But when I was left alone, I couldn't resist a bit of the furtive note-taking of the "accursed observer", as Edwin Morgan would have it, and as the time passed I found it taking shape as the poem. The title is partly in amused homage to an old friend, who used to talk about the time he had once spent in what he called the Suffering General, in the old days when all the hospital was contained in the Victorian building that now fronts a building site where the new Southern General is rising among the chaos. However, it also reinforces for me the universality of suffering, and how we are all, from the most self-contained to the most vocally expressive, reduced to the same state of helpless passivity in the hospital setting, and how we will all, one day, arrive at the terminus that for now I am happy to forget.

Now - on with the journey...

Wednesday, November 16, 2011

Taxed out of pocket

For years I never thought about income tax. It came off my salary, codes were issued, things remained much the same. I retired, new codes were issued, I still didn't have to think about it. Until I began working in an intermittent, self-employed fashion, and everything seemed to unravel. And strangely enough, I'm not actually referring to the tedious business of filling in an online tax return - though goodness knows it's enough to put me off working any more. But the very act of sending in a couple of returns seems to have done something to upset the tax machine (I believe they use computers to check things nowadays. That figures.)

In September I received two tax codes - apparently on the same SSPA pension. One was the usual code, one was unfamiliar. I phoned to enquire. It transpired that this was in fact an error; someone (something?) had got it into its head that I had two pensions and they were determined to tax the second to within an inch of its worth. They would send me another, correct code and all would be well.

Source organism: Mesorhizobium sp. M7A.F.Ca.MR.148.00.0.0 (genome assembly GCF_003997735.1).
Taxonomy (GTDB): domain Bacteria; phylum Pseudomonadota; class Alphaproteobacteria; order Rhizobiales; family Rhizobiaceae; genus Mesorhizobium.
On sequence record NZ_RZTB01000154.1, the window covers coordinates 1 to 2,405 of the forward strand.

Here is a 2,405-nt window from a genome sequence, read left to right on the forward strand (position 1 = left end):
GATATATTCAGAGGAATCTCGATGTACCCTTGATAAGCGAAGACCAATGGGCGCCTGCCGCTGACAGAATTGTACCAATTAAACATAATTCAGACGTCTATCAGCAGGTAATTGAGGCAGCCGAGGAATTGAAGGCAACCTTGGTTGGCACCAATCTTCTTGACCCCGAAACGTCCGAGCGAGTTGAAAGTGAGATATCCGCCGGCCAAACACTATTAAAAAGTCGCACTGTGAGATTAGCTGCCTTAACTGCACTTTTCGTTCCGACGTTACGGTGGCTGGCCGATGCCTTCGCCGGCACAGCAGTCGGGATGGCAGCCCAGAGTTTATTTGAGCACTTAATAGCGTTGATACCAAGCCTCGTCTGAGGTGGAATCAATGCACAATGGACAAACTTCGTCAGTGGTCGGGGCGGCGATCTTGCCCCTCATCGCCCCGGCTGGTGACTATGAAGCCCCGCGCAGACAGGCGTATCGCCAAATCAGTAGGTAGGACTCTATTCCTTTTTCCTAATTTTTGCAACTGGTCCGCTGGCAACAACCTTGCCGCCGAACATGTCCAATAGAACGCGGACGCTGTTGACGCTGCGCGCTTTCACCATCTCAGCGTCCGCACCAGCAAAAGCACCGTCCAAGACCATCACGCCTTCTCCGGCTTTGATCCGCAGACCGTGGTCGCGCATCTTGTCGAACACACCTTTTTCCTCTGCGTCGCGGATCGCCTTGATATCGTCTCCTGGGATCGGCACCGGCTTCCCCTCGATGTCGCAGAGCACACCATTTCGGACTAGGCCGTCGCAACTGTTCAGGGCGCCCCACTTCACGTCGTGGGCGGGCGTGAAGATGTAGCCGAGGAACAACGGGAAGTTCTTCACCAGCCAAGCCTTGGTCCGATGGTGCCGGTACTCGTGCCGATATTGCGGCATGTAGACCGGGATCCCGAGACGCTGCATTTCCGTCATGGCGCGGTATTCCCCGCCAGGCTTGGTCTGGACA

Except that it isn't. Well, I mean. Because by the time they made this discovery - or I made it for them - it was only two days before the deduction was made from my pension, and it was too late to change it. The result was that my latest pension payment is some £600 less than it should be. Today I rang again, just to have the satisfaction of telling someone I was pissed off at this. The scenario I painted was that of the poor pensioner, with Christmas coming ... you get the picture. Were they maybe running a profitable enterprise on the side and calling it a mistake? I ended my litany of complaint with a question. "Don't you think that's iniquitous?" I asked. Long silence. I tried again. "Don't you think that's really bad?" Well yes, allowed the woman at the other end, it was not good but there was nothing she personally could do about it. The money would eventually be repaid, but I would have to do without it in the meantime.

Which of course I knew. I told her it would be really good to contact someone who could do something about it. Like a wee recompense?  She didn't know if that would be possible, but she gave me an address. She had no name to give me, as there was no single person who would deal with my case. I observed that this was a pity, as it was always good to have someone to nag by name, and that perhaps a bit of undivided attention on individual cases would avoid some of the errors that abound. She didn't reply.

The call was, of course, recorded for control purposes. The wifie wouldn't be likely to say anything too definite. But I may pursue that address, just for the hell of it. You never know ...

Saturday, November 12, 2011

Remembering stories

This was where my parents had reached that evening...